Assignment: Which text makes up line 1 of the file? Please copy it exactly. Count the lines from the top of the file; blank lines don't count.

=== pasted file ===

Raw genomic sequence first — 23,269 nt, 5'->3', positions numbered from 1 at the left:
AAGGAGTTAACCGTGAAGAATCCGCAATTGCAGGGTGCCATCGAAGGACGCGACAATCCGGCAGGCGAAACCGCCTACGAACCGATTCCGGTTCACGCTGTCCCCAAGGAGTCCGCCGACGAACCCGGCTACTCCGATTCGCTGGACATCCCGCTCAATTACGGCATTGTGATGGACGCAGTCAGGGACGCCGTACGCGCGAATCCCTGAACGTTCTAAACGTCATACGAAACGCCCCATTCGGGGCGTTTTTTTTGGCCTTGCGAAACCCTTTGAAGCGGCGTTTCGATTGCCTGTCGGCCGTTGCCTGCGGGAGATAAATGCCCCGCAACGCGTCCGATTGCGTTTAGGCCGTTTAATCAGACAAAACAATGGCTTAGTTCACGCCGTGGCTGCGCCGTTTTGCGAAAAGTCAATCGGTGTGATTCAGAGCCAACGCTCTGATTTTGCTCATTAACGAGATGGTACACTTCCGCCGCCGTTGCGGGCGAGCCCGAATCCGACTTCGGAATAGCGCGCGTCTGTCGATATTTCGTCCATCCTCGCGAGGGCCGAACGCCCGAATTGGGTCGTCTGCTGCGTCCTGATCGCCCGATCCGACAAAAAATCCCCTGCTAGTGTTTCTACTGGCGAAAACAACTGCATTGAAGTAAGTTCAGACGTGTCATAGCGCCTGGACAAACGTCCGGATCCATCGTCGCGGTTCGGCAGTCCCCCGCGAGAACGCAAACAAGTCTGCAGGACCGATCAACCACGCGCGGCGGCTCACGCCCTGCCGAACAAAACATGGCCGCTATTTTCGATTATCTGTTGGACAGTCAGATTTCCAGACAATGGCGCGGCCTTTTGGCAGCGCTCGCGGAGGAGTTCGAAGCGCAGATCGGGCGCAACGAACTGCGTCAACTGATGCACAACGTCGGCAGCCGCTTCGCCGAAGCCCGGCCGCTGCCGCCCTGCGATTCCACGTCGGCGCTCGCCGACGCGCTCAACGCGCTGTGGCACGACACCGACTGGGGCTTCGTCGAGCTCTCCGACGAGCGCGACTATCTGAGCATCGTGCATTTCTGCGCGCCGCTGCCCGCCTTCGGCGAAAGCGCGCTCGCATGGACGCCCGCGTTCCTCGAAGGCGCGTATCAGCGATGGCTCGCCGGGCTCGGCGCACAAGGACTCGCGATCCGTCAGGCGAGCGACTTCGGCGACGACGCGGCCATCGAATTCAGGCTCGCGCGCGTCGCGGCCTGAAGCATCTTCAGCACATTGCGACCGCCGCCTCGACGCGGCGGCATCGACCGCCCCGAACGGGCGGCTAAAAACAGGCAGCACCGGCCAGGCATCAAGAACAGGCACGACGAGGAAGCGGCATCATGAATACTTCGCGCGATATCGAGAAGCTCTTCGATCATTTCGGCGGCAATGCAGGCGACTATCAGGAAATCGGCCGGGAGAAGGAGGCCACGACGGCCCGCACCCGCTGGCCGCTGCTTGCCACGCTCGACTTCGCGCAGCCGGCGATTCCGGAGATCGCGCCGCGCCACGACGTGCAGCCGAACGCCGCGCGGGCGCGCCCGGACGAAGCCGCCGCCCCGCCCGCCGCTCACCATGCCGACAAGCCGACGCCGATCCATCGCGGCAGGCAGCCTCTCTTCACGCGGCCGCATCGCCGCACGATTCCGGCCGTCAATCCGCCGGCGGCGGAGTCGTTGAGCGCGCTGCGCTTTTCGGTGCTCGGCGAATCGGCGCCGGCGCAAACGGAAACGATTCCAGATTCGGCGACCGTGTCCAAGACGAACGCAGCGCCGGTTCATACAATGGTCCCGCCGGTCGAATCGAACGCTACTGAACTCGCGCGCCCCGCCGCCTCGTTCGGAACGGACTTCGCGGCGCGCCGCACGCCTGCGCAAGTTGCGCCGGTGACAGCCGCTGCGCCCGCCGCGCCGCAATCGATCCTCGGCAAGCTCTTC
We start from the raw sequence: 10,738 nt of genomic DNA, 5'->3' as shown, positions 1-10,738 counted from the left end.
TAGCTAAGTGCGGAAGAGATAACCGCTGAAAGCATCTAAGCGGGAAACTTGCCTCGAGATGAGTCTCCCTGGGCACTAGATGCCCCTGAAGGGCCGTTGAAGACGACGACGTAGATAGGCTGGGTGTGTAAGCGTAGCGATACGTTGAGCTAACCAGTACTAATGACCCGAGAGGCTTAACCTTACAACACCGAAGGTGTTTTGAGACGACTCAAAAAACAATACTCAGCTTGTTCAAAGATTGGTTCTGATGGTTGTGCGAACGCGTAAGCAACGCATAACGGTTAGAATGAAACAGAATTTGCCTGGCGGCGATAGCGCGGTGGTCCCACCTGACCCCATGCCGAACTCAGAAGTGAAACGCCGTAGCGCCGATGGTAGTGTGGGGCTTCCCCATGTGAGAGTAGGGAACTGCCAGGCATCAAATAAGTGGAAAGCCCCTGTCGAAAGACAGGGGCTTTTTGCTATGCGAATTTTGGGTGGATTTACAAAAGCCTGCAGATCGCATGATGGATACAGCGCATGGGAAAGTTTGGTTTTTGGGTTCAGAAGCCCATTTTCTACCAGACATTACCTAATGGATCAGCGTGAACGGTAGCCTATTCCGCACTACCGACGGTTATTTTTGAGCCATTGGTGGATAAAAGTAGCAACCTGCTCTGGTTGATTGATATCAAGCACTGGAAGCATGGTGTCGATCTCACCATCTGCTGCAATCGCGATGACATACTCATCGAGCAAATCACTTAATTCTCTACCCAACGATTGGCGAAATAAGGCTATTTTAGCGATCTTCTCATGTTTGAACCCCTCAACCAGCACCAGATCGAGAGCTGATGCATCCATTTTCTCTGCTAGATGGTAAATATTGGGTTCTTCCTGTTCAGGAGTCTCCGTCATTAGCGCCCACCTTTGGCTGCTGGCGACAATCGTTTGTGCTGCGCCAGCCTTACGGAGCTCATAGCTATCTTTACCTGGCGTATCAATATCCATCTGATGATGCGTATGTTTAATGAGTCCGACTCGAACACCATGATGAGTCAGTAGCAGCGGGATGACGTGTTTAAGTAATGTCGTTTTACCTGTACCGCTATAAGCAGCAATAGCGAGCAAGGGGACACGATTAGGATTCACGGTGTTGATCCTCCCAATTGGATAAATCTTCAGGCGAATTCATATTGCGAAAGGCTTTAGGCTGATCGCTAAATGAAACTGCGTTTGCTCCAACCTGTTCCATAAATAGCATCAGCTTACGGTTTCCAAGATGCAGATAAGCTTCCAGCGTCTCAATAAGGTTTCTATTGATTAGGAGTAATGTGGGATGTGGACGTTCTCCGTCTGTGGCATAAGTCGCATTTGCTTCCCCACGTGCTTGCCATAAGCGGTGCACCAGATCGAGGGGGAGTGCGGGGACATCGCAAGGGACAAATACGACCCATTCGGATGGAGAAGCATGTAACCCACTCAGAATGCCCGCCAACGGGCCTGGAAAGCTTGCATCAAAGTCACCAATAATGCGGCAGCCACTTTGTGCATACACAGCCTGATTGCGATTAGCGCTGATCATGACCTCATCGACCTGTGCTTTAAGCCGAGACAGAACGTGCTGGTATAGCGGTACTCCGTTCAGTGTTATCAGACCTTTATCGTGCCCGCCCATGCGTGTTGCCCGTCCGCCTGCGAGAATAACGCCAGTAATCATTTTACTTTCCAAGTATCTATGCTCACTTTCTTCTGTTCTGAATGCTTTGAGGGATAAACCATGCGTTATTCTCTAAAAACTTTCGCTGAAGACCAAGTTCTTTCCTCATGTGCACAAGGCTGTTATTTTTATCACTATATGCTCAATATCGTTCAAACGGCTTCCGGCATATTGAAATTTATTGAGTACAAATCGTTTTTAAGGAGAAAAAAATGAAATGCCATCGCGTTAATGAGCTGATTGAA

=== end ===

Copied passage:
Raw genomic sequence first — 23,269 nt, 5'->3', positions numbered from 1 at the left: